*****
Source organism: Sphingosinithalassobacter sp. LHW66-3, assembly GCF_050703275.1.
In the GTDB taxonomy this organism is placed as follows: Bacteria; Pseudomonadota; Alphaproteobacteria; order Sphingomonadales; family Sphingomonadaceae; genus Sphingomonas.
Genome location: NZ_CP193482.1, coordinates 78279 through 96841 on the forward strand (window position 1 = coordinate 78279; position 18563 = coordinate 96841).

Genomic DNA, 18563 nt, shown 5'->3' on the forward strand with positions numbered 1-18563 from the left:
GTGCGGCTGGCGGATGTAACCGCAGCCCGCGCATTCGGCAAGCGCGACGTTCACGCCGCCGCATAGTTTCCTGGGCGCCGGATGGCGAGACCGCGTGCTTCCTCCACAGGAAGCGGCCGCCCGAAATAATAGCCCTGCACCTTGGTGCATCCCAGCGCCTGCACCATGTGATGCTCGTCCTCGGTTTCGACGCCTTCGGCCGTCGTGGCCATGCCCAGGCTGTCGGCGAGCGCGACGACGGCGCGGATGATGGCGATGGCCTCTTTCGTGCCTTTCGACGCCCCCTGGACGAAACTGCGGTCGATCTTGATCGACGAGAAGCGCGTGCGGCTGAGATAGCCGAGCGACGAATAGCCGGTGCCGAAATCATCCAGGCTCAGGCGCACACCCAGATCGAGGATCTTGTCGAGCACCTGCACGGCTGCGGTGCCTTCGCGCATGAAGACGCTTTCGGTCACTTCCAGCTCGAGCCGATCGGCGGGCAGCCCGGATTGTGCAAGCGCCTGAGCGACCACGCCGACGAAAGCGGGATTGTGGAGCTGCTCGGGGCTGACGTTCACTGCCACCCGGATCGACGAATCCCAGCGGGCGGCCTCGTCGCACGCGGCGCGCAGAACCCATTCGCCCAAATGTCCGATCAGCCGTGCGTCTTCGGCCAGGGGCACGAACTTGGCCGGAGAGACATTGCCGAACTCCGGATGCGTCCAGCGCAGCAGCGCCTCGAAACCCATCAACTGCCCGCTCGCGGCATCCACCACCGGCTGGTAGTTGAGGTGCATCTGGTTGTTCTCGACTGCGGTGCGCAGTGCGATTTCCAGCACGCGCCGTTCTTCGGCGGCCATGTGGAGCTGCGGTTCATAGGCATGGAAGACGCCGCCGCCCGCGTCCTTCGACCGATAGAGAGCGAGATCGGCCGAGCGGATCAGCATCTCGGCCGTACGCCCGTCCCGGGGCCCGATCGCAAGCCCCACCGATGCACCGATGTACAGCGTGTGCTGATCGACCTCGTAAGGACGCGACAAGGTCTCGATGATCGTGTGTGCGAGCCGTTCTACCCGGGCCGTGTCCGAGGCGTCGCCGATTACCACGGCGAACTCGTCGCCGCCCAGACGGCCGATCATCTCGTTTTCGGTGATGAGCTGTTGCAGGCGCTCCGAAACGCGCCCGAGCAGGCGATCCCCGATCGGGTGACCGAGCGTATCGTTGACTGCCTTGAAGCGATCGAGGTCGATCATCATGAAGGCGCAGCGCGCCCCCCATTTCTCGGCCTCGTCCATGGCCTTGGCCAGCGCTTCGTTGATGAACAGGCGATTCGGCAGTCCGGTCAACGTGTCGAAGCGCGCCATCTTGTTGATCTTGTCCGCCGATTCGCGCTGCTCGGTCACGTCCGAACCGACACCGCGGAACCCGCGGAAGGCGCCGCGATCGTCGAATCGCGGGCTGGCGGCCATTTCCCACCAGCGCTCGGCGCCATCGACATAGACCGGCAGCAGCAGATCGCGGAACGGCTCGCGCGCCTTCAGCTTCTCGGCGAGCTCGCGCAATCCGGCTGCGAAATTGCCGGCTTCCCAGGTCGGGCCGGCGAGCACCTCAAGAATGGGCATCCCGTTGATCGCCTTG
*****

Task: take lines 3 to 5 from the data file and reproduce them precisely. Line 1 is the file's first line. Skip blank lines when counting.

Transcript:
Genome location: NZ_CP193482.1, coordinates 78279 through 96841 on the forward strand (window position 1 = coordinate 78279; position 18563 = coordinate 96841).

Genomic DNA, 18563 nt, shown 5'->3' on the forward strand with positions numbered 1-18563 from the left:
GTGCGGCTGGCGGATGTAACCGCAGCCCGCGCATTCGGCAAGCGCGACGTTCACGCCGCCGCATAGTTTCCTGGGCGCCGGATGGCGAGACCGCGTGCTTCCTCCACAGGAAGCGGCCGCCCGAAATAATAGCCCTGCACCTTGGTGCATCCCAGCGCCTGCACCATGTGATGCTCGTCCTCGGTTTCGACGCCTTCGGCCGTCGTGGCCATGCCCAGGCTGTCGGCGAGCGCGACGACGGCGCGGATGATGGCGATGGCCTCTTTCGTGCCTTTCGACGCCCCCTGGACGAAACTGCGGTCGATCTTGATCGACGAGAAGCGCGTGCGGCTGAGATAGCCGAGCGACGAATAGCCGGTGCCGAAATCATCCAGGCTCAGGCGCACACCCAGATCGAGGATCTTGTCGAGCACCTGCACGGCTGCGGTGCCTTCGCGCATGAAGACGCTTTCGGTCACTTCCAGCTCGAGCCGATCGGCGGGCAGCCCGGATTGTGCAAGCGCCTGAGCGACCACGCCGACGAAAGCGGGATTGTGGAGCTGCTCGGGGCTGACGTTCACTGCCACCCGGATCGACGAATCCCAGCGGGCGGCCTCGTCGCACGCGGCGCGCAGAACCCATTCGCCCAAATGTCCGATCAGCCGTGCGTCTTCGGCCAGGGGCACGAACTTGGCCGGAGAGACATTGCCGAACTCCGGATGCGTCCAGCGCAGCAGCGCCTCGAAACCCATCAACTGCCCGCTCGCGGCATCCACCACCGGCTGGTAGTTGAGGTGCATCTGGTTGTTCTCGACTGCGGTGCGCAGTGCGATTTCCAGCACGCGCCGTTCTTCGGCGGCCATGTGGAGCTGCGGTTCATAGGCATGGAAGACGCCGCCGCCCGCGTCCTTCGACCGATAGAGAGCGAGATCGGCCGAGCGGATCAGCATCTCGGCCGTACGCCCGTCCCGGGGCCCGATCGCAAGCCCCACCGATGCACCGATGTACAGCGTGTGCTGATCGACCTCGTAAGGACGCGACAAGGTCTCGATGATCGTGTGTGCGAGCCGTTCTACCCGGGCCGTGTCCGAGGCGTCGCCGATTACCACGGCGAACTCGTCGCCGCCCAGACGGCCGATCATCTCGTTTTCGGTGATGAGCTGTTGCAGGCGCTCCGAAACGCGCCCGAGCAGGCGATCCCCGATCGGGTGACCGAGCGTATCGTTGACTGCCTTGAAGCGATCGAGGTCGATCATCATGAAGGCGCAGCGCGCCCCCCATTTCTCGGCCTCGTCCATGGCCTTGGCCAGCGCTTCGTTGATGAACAGGCGATTCGGCAGTCCGGTCAACGTGTCGAAGCGCGCCATCTTGTTGATCTTGTCCGCCGATTCGCGCTGCTCGGTCACGTCCGAACCGACACCGCGGAACCCGCGGAAGGCGCCGCGATCGTCGAATCGCGGGCTGGCGGCCATTTCCCACCAGCGCTCGGCGCCATCGACATAGACCGGCAGCAGCAGATCGCGGAACGGCTCGCGCGCCTTCAGCTTCTCGGCGAGCTCGCGCAATCCGGCTGCGAAATTGCCGGCTTCCCAGGTCGGGCCGGCGAGCACCTCAAGAATGGGCATCCCGTTGATCGCCTTG